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Definition of Prosthetic

  • Medical Author:
    William C. Shiel Jr., MD, FACP, FACR

    Dr. Shiel received a Bachelor of Science degree with honors from the University of Notre Dame. There he was involved in research in radiation biology and received the Huisking Scholarship. After graduating from St. Louis University School of Medicine, he completed his Internal Medicine residency and Rheumatology fellowship at the University of California, Irvine. He is board-certified in Internal Medicine and Rheumatology.

Prosthetic: Referring to a prosthesis, an artificial substitute or replacement of a part of the body such as a tooth, eye, a facial bone, the palate, a hip, a knee or another joint, the leg, an arm, etc. A prosthesis is designed for functional or cosmetic reasons or both. Typical prostheses for joints are the hip, knee, elbow, ankle, and finger joints. Prosthetic implants can be parts of the joint such as a unilateral knee. Joint replacement and arthroplasty mean the same thing.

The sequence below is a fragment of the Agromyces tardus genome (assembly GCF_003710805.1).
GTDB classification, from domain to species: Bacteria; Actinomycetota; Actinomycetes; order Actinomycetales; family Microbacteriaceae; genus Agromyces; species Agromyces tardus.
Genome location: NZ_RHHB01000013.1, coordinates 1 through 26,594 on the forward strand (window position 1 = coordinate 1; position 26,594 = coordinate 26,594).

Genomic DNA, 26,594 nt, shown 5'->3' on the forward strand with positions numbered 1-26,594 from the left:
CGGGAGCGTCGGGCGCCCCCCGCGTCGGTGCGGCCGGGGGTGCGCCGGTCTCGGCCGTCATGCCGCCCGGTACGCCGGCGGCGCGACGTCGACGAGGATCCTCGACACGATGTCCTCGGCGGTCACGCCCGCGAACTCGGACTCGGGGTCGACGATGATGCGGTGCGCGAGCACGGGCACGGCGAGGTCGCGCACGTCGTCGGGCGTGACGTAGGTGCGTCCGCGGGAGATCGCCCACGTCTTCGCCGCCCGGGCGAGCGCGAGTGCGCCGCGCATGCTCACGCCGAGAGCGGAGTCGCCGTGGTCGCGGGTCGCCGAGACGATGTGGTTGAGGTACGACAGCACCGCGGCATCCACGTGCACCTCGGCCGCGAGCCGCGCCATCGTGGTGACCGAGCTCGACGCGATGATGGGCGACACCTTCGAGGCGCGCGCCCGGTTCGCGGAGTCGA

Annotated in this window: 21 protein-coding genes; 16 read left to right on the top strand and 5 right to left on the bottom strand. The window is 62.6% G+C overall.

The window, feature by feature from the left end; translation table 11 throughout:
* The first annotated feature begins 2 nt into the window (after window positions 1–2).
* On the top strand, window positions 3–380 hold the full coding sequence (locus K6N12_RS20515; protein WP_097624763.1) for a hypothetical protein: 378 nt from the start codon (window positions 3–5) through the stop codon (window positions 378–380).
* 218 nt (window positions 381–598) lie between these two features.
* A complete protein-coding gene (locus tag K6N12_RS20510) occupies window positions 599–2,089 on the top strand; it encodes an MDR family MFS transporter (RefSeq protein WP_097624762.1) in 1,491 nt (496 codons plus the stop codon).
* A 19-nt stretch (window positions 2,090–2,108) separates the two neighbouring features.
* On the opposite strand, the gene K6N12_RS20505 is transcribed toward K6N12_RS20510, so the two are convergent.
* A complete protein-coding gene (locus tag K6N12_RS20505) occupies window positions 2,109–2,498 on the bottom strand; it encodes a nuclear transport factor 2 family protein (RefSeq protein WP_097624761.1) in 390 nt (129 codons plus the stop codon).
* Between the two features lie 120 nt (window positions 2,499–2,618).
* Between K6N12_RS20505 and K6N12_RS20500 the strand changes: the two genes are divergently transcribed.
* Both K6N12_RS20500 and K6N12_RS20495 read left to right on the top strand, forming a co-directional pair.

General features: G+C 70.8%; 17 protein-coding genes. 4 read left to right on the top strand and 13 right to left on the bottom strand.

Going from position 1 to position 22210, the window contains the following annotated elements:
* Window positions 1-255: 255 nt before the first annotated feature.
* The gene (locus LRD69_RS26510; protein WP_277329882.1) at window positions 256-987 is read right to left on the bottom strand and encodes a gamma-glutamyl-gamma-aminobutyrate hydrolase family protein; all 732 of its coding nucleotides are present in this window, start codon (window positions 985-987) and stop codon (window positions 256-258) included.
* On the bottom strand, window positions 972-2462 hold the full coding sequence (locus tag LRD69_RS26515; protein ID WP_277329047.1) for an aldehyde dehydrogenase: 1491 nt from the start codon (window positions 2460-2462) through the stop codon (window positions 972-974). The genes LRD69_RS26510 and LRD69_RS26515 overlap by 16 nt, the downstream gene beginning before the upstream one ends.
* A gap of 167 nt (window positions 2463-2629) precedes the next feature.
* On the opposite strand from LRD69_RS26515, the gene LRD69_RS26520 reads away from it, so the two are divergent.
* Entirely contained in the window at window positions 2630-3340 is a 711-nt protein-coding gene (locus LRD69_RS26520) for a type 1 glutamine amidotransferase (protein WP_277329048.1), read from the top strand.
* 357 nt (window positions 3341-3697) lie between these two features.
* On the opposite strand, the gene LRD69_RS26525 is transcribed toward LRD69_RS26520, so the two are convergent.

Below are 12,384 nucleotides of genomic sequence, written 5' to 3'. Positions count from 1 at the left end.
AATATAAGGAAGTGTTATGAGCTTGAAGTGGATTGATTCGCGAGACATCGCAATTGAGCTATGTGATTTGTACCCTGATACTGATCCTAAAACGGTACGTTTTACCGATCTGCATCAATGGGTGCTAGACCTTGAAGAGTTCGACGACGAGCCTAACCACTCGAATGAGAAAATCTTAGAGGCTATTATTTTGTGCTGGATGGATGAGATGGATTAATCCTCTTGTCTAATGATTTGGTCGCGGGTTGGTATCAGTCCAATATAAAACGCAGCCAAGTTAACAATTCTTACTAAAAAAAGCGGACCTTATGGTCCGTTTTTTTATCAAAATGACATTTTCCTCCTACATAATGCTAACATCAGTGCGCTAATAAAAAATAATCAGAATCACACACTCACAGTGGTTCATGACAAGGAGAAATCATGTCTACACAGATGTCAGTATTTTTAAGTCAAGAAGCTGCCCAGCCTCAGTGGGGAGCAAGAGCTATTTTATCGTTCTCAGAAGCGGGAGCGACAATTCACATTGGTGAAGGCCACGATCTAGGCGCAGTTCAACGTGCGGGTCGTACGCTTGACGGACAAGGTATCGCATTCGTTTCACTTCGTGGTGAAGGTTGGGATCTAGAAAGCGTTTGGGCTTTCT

A prosthesis may be removable, as in the case of most prosthetic legs or a prosthetic breast form used after mastectomy. A person who uses a removable prosthesis, for example, an artificial hand, may want to have more than one available for different types of tasks. Other types of prosthetic devices are permanently implanted, like an artificial hip, testicle or tooth.

With advances in the biomedical sciences, a few experimental prostheses have been integrated with body tissues, including the nervous system. These highly advanced devices can respond to commands from the central nervous system, more closely approximating normal movement and utility.

An auditory prosthesis is a device that substitutes for or enhances the ability to hear. It is more commonly called a hearing aide.

The word "prosthesis" comes via New Latin from the Greek "prostithenai" meaning "to add to, or to put in addition." The plural of prosthesis is prostheses.

Reviewed on 12/11/2018

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